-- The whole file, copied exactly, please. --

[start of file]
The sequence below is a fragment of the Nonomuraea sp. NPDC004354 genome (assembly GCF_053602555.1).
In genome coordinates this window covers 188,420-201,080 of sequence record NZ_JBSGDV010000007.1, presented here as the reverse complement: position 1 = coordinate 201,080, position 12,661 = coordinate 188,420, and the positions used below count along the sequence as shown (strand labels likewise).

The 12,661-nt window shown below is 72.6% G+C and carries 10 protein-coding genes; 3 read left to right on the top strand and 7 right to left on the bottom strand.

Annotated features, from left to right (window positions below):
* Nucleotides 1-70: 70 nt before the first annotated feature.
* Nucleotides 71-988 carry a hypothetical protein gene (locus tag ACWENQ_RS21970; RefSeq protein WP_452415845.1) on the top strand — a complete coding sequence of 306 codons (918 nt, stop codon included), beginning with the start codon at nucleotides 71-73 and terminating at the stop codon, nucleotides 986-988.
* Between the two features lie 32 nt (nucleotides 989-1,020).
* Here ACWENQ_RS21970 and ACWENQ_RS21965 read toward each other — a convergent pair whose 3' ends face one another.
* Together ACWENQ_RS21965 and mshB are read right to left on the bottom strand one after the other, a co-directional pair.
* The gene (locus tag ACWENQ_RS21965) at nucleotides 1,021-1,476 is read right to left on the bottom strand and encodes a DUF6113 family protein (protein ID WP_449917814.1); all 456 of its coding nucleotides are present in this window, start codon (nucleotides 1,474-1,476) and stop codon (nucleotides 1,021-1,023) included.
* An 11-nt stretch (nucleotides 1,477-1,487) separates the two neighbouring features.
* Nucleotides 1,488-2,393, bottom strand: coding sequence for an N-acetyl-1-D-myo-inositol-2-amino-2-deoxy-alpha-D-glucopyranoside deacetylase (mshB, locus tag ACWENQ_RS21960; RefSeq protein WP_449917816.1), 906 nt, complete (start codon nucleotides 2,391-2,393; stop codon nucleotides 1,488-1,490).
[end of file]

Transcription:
The sequence below is a fragment of the Nonomuraea sp. NPDC004354 genome (assembly GCF_053602555.1).
In genome coordinates this window covers 188,420-201,080 of sequence record NZ_JBSGDV010000007.1, presented here as the reverse complement: position 1 = coordinate 201,080, position 12,661 = coordinate 188,420, and the positions used below count along the sequence as shown (strand labels likewise).

The 12,661-nt window shown below is 72.6% G+C and carries 10 protein-coding genes; 3 read left to right on the top strand and 7 right to left on the bottom strand.

Annotated features, from left to right (window positions below):
* Nucleotides 1-70: 70 nt before the first annotated feature.
* Nucleotides 71-988 carry a hypothetical protein gene (locus tag ACWENQ_RS21970; RefSeq protein WP_452415845.1) on the top strand — a complete coding sequence of 306 codons (918 nt, stop codon included), beginning with the start codon at nucleotides 71-73 and terminating at the stop codon, nucleotides 986-988.
* Between the two features lie 32 nt (nucleotides 989-1,020).
* Here ACWENQ_RS21970 and ACWENQ_RS21965 read toward each other — a convergent pair whose 3' ends face one another.
* Together ACWENQ_RS21965 and mshB are read right to left on the bottom strand one after the other, a co-directional pair.
* The gene (locus tag ACWENQ_RS21965) at nucleotides 1,021-1,476 is read right to left on the bottom strand and encodes a DUF6113 family protein (protein ID WP_449917814.1); all 456 of its coding nucleotides are present in this window, start codon (nucleotides 1,474-1,476) and stop codon (nucleotides 1,021-1,023) included.
* An 11-nt stretch (nucleotides 1,477-1,487) separates the two neighbouring features.
* Nucleotides 1,488-2,393, bottom strand: coding sequence for an N-acetyl-1-D-myo-inositol-2-amino-2-deoxy-alpha-D-glucopyranoside deacetylase (mshB, locus tag ACWENQ_RS21960; RefSeq protein WP_449917816.1), 906 nt, complete (start codon nucleotides 2,391-2,393; stop codon nucleotides 1,488-1,490).